Roger Alford wanted Kentucky Baptists to have a one-stop place for news from a Christian perspective. As an experienced Associated Press bureau chief, he was sure on this point, too: The website must be noted for its fair, balanced journalism.
So Alford, director of communication for the Kentucky Baptist Association, turned to Creative Circle Media Solutions, and the result was Kentucky Today, which launched in June 2015.
“We want a world-class website,” were his marching orders to CCMS president Bill Ostendorf.
The website blends a customized AP feed of state, national and world news with an editorial panel of Baptist pastors and lay people who provide opinion and commentary.
“They really have created a one-stop place for Kentuckians to go for news,” said Ostendorf. “It’s pretty thorough. It looks very newsy. It’s very dynamic.”
Changing the conversation
The aim is to be a player in the Kentucky news landscape, right along major newspapers such as the Courier-Journal in Louisville and the Herald-Leader in Lexington, Alford said.
Creating a brand-new media website presented a challenge to Creative Circle lead designer Lynn Rognsvoog. She knew aspirations were high at the Kentucky Baptist Association. “They certainly want to play with the other news sites both around the state and around the nation,” she said. ”Their aspirations are to provide all the news that a person might use in a day.”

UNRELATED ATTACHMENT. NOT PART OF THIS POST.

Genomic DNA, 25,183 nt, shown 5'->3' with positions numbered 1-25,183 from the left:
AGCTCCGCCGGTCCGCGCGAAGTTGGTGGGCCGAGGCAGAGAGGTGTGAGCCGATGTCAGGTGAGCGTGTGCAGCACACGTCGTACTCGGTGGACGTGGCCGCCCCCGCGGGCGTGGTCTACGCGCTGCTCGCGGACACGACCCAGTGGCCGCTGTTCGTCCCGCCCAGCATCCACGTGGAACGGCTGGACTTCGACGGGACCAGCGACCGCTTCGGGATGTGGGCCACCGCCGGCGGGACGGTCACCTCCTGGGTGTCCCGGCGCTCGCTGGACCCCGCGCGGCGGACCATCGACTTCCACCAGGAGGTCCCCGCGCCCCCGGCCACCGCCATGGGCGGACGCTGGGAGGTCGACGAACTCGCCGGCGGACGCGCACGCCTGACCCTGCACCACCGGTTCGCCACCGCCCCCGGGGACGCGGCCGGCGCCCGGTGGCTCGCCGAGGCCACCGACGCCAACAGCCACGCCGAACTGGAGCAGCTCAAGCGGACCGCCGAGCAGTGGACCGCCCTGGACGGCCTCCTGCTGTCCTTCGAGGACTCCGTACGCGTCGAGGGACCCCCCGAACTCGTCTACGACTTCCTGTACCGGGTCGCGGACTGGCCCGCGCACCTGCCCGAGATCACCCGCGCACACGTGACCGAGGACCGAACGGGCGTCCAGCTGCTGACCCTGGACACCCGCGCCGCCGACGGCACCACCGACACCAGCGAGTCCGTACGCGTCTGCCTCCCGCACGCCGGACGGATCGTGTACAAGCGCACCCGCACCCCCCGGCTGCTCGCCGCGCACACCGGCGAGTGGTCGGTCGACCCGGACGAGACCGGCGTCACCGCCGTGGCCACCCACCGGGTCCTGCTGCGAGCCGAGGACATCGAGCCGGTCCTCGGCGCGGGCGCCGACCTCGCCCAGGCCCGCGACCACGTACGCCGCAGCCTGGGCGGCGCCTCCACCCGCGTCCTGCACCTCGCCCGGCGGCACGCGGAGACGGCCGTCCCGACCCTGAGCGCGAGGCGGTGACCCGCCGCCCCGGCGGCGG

By designing a bright, engaging, easy-to-navigate and responsive website, Creative Circle was able to position Kentucky Today where it wanted to be – a credible, effective news source with a mission.
“Kentucky Today was born out of a need to get our message out to the masses without going through the liberal filter of secular newspapers,” Alford said.
Kentucky Today hopes to reach not only the 1 million people in Kentucky who identify as Southern Baptist, but to be a voice for the Christian perspective on public issues, on which Alford noted that the Baptist community has not done well. “We have sat on our thumbs over the past generation or two and not engaged. Or engaged in a sort of belligerent kind of way,” he said. “We need to do better.”